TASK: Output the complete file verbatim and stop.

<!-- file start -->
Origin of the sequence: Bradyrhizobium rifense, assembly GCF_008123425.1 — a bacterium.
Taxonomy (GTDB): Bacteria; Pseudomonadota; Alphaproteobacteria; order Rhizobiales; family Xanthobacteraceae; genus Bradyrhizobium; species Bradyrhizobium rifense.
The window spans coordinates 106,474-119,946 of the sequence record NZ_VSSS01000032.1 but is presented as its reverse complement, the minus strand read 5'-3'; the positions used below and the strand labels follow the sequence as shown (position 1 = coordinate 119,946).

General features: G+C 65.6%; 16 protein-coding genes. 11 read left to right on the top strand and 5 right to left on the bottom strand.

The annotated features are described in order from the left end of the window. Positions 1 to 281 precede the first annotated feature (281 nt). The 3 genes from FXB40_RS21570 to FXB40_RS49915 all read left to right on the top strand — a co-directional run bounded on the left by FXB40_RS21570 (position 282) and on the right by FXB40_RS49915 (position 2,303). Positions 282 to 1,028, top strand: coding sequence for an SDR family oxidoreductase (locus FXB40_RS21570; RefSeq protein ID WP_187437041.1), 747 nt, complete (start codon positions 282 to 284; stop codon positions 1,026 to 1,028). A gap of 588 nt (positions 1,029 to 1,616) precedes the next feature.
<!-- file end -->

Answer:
Origin of the sequence: Bradyrhizobium rifense, assembly GCF_008123425.1 — a bacterium.
Taxonomy (GTDB): Bacteria; Pseudomonadota; Alphaproteobacteria; order Rhizobiales; family Xanthobacteraceae; genus Bradyrhizobium; species Bradyrhizobium rifense.
The window spans coordinates 106,474-119,946 of the sequence record NZ_VSSS01000032.1 but is presented as its reverse complement, the minus strand read 5'-3'; the positions used below and the strand labels follow the sequence as shown (position 1 = coordinate 119,946).

General features: G+C 65.6%; 16 protein-coding genes. 11 read left to right on the top strand and 5 right to left on the bottom strand.

The annotated features are described in order from the left end of the window. Positions 1 to 281 precede the first annotated feature (281 nt). The 3 genes from FXB40_RS21570 to FXB40_RS49915 all read left to right on the top strand — a co-directional run bounded on the left by FXB40_RS21570 (position 282) and on the right by FXB40_RS49915 (position 2,303). Positions 282 to 1,028, top strand: coding sequence for an SDR family oxidoreductase (locus FXB40_RS21570; RefSeq protein ID WP_187437041.1), 747 nt, complete (start codon positions 282 to 284; stop codon positions 1,026 to 1,028). A gap of 588 nt (positions 1,029 to 1,616) precedes the next feature.